Thursday, November 6, 2014

Some thoughts on the .314 Atlas

If you follow 3D printing news, or just geeky technical news in general, you've probably seen mention of the "new bullet" that will "make 3D printed guns a reality". Sadly, as with most reporting about the intersection between 3D printing and firearms, the reporting on this topic has been long on emotion and quite short on information. Let's change that.

I should disclaim that although I know something about 3D printing, guns and mechanical design, and I believe I'm reasonably able to read and understand things as varied as dimensioned drawings and firearms laws, I am not an engineer, gunsmith or lawyer. Take anything I might say here with the appropriate serving of salt.

First, let's dispense with the immediate inaccuracy: the .314 Atlas, which is the name given to the project by its creator, Michael Crumling, is not a "new bullet". The bullet is the bit that goes downrange; that is, the thing that the gun shoots out of its barrel. In a modern, breech-loading gun the bullet is combined with three other parts in order to make a round or cartridge of ammunition: the case, the primer and the powder. What Mr. Crumling has designed, and deserves full credit for, is an innovative case. The bullets appear to be ordinary lead balls, the primers and powder appear to be ordinary commercial parts. In fact, calling the .314 Atlas a cartridge design might be very important, as I'll get to a little later.

To understand what the innovative part is, you need to know something about ordinary ammunition. The case is typically made of brass, with a fairly heavy base and thin walls in the form of a tapering cylinder that's open at the top. The primer fits into a machined recess at the bottom, the bullet in the open top, and the powder is contained inside. The Wikipedia page has plenty of pictures and a couple of cutaway drawings. The case can be made of brass because even though the powder is going to burn inside of it, it doesn't have to contain the pressure. When the round is loaded for firing it is pushed into a carefully machined chamber at the back of the gun, a part known as the receiver. It can be a separate piece of metal, or integral with the barrel. The shape of the chamber precisely matches the shape of the case, with the bullet extending just into the barrel and the primer end of the case flush with the edge of the receiver, or protruding just a little (so the ejector can grab it, but that detail isn't important). When the round is fired, a metal pin crushes the primer to ignite it, the primer ignites the powder, the powder burns into hot gas at very high pressure which pushes the bullet down the barrel, and the bullet goes downrange. Afterwards most cases can be reloaded and reused, though some are designed to be disposable.

Of course, where the case is light and relatively weak, the receiver and barrel are heavy and strong. Machined out of steel, they can withstand the pressure of the hot gases thousands of times. The barrel also contains spiral grooves called rifling that cut into the softer bullet and cause it to spin, which dramatically increases accuracy. In the process, the bullet is formed to the barrel so that the hot gas doesn't leak past it; any leakage means lost energy.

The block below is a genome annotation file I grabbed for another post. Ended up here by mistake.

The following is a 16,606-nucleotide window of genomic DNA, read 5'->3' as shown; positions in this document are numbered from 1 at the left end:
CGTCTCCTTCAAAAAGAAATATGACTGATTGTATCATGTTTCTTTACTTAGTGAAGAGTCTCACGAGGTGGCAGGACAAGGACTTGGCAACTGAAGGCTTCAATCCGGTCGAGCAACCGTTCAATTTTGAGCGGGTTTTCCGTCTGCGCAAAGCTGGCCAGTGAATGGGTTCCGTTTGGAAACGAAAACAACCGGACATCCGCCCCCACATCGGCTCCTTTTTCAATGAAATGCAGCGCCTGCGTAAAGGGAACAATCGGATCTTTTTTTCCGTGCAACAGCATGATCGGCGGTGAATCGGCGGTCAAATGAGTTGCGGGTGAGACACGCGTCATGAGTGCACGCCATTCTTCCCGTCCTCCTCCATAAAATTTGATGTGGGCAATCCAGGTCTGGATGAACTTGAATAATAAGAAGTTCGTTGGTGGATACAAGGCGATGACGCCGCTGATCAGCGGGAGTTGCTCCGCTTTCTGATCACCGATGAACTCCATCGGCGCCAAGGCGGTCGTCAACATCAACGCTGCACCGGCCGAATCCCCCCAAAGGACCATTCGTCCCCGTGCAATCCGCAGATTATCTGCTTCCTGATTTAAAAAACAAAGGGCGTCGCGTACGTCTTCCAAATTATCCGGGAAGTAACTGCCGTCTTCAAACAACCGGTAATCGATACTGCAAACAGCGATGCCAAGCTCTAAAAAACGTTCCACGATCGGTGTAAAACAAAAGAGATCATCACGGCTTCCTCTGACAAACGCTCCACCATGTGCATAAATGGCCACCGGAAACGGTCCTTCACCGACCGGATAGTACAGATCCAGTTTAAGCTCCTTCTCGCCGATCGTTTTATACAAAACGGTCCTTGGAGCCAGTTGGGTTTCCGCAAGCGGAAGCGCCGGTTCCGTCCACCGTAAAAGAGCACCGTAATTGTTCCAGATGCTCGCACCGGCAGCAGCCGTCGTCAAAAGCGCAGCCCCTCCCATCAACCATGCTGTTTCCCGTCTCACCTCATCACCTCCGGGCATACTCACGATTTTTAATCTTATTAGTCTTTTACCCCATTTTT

Readily available 3D printers, the kind that use Fused Filament Fabrication (FFF) with spools of plastic filament, can't make strong receivers or barrels. The best they can do is make big blocks of plastic that will hopefully not shatter the first time that a cartridge is fired inside them, and even then are only able to handle a small, low-powered round. 

Now let's look at the gun that Mr. Crumling designed to go with the .314 Atlas cartridge. He chose to use a manufactured trigger, its associated parts, hammer and firing pin. That's not important; those things could be 3D printed as well, at least the trigger parts; in his design a heavy hammer and stiff spring may be necessary, and those might have to be metal. But that's a minor detail. The key is the case design, which replaces the thin brass with heavy steel. Effectively, what he's done is combined the cartridge, receiver and barrel into one unit, each of which fires one shot (though his design is readily reloadable after it is used).

I have no doubt that this is an innovation. However, it is also a compromise in several important areas. I'll try to explain everything that I've observed so far; keep in mind that there may be workarounds for some of these complaints, but also that other issues might come up as more experience is gained with the new design.

First, the feature touted for most 3D printed guns is that they can be made entirely out of plastic, and therefore be difficult to detect. That's never actually been true; although the gun can be plastic, the ammunition still needs to have metal in it. But since the ammunition can be brass, copper and lead, it may be more difficult to detect that the typical steel gun. Clearly that will not be the case for this design, since the ammunition will itself contain substantial amounts of steel. I'm also doubtful that the hammer and its spring can be plastic, because of they way the gun works. When it is fired, the hammer briefly holds the cartridge in place, until the bullet has exited, and then the cartridge is "ejected"; really, it is allowed to fly out of the top of the gun. I don't think that a plastic hammer and spring would have nearly enough force to keep the cartridge in place, and it would likely move even before the bullet was out, an obviously dangerous situation. Of course, the hammer and spring should be easy to obtain and this is not an objection for the ability to manufacture the gun, only to conceal it. Those of us who would prefer that guns be detectable will view it as a feature.